Friday, December 15, 2017
 

Agencies team up to accelerate Earth system prediction

Goal is improved short and long-term prediction of weather, climate, ocean and sea ice conditions

Monica.Allen 0 7319 Article rating: No rating
Accurately predicting the weather - at short and long time scales - is among the most complex and important challenges faced by science. Protecting the nation’s security and economic well-being will increasingly rely on improved skill in forecasting weather, weather-driven events like floods and droughts, and long-term shifts in weather, ocean and sea-ice patterns.

NOAA’s growing weather observations database goes into full operations

Meteorological Assimilation Data Ingest System harnesses more than 64,000 sources of data

Monica.Allen 0 23095 Article rating: No rating
More robust observational data gives weather forecasters better information to develop a forecast. But data from so many different sources – 64,000 – is not easily integrated. That’s where scientists at NOAA’s Earth System Research Laboratory came in to develop the system called the Meteorological Assimilation Data Ingest System (MADIS) to make this wealth of data more accessible and usable.  This research project successfully transitioned into operations by NOAA’s National Weather Service in late January. It is another example of NOAA’s work to strengthen the effectiveness of the National Weather Service to provide environmental intelligence to communities and businesses, enabling them to become ready, responsive and resilient in the face of extreme weather, water and climate events.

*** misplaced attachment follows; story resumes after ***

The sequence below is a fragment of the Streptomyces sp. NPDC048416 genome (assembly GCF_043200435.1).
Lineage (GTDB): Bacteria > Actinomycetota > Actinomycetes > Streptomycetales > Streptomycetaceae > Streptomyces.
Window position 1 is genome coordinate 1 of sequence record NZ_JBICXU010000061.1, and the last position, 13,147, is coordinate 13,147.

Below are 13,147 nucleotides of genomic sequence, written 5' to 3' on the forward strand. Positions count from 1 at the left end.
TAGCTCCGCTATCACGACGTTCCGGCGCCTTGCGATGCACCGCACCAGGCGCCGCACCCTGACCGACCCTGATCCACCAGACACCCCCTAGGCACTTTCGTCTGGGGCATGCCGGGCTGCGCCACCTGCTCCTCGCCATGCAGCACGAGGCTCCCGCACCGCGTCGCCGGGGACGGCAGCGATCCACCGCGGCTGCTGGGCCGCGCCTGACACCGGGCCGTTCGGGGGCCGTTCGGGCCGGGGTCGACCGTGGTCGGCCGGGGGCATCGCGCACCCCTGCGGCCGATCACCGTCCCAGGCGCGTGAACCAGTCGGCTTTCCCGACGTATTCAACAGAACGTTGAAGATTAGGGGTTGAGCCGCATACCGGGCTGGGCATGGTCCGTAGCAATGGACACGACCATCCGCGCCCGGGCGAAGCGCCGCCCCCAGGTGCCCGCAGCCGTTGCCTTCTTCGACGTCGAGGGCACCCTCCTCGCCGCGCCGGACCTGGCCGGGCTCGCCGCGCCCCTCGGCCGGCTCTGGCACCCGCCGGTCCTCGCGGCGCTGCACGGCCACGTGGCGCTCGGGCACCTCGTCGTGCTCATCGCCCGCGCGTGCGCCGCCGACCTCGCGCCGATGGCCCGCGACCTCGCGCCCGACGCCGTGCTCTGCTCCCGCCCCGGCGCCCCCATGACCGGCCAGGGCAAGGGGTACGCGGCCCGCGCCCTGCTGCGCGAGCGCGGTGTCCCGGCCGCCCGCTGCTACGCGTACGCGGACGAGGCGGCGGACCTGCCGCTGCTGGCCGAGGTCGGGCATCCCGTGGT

NOAA scientists to share research and resiliency tools at international...

Presentations by Amanda McCarty and Libby Jewett to be web-streamed live from Lima, Peru

Monica.Allen 0 17421 Article rating: No rating
Several NOAA scientists will present information on climate research and new tools to build greater resiliency to climate change at a meeting on the United Nations Framework Convention on Climate Change in Lima, Peru, that will run from December 1-12.

NOAA invests $1.3 million with university and federal researchers for...

john.ewald 0 16175 Article rating: No rating
NOAA’s Office of Weather and Air Quality has funded seven multi-year proposals totaling $1.3 million this year for university partners and federal scientists to more rapidly and smoothly transfer new technology, research results, and observational advances through NOAA’s Joint Hurricane Testbed (JHT) to operational hurricane forecasting.
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